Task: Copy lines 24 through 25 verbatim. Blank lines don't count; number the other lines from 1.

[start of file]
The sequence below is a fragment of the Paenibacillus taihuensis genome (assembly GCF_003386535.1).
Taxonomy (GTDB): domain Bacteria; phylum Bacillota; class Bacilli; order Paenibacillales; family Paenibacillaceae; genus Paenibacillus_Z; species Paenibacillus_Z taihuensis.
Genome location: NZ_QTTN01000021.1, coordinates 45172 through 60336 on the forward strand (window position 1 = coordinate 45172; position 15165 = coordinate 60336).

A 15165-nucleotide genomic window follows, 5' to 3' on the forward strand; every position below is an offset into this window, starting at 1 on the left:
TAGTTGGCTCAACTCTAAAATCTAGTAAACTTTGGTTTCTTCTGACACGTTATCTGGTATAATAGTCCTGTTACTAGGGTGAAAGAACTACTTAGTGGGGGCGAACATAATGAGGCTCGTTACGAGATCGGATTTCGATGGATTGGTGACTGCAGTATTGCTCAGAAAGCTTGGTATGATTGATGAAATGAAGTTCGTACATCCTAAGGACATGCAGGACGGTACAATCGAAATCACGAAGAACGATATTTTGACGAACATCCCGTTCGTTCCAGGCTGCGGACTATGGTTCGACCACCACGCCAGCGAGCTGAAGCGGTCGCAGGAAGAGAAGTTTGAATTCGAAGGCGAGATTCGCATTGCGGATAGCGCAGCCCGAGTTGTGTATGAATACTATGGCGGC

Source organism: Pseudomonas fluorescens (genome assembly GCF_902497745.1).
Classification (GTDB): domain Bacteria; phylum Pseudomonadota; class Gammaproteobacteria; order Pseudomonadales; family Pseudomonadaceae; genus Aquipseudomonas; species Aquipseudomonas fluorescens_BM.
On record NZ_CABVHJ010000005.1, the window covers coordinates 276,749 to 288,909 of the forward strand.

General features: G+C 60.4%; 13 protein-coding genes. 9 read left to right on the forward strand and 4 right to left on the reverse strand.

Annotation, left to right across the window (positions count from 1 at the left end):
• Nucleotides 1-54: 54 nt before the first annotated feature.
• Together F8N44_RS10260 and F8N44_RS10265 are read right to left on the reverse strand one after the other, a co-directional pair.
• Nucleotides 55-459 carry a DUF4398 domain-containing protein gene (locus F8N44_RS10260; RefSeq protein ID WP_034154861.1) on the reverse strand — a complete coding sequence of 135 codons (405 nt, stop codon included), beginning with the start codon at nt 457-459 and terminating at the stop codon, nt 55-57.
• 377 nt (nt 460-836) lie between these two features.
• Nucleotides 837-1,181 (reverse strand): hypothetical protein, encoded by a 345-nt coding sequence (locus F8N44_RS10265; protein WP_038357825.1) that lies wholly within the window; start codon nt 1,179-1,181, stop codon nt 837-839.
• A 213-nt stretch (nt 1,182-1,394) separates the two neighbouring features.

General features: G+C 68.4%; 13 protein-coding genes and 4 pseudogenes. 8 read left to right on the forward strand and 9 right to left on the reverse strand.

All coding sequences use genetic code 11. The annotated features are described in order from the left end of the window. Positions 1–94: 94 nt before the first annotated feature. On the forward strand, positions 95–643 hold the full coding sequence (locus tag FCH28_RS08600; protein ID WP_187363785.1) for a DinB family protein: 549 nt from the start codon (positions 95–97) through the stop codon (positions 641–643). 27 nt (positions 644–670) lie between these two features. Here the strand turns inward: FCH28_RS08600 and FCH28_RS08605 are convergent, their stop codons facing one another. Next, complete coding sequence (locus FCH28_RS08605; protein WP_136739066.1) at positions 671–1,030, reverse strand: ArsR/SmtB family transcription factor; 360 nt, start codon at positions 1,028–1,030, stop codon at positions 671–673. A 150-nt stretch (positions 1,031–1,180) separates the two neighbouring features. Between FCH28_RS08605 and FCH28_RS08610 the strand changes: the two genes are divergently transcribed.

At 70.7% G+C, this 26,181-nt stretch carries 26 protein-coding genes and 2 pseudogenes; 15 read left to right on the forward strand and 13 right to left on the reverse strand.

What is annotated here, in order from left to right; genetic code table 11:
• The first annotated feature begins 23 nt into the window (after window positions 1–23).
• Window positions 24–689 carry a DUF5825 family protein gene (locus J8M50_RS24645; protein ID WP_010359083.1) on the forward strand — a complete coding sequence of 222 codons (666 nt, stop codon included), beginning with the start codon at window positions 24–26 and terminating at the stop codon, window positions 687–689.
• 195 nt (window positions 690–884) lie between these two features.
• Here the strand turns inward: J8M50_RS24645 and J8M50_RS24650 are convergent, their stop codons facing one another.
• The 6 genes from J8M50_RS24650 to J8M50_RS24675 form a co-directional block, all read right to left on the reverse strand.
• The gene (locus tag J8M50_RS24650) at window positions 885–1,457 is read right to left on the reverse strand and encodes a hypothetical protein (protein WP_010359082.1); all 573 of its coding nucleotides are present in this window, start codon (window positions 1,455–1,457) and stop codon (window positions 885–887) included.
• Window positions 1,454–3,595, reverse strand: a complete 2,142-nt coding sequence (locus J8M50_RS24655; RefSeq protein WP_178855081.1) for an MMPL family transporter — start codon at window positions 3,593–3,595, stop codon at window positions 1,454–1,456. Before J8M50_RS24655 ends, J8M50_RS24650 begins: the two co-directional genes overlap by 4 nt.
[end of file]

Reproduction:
• Here the strand turns inward: J8M50_RS24645 and J8M50_RS24650 are convergent, their stop codons facing one another.
• The 6 genes from J8M50_RS24650 to J8M50_RS24675 form a co-directional block, all read right to left on the reverse strand.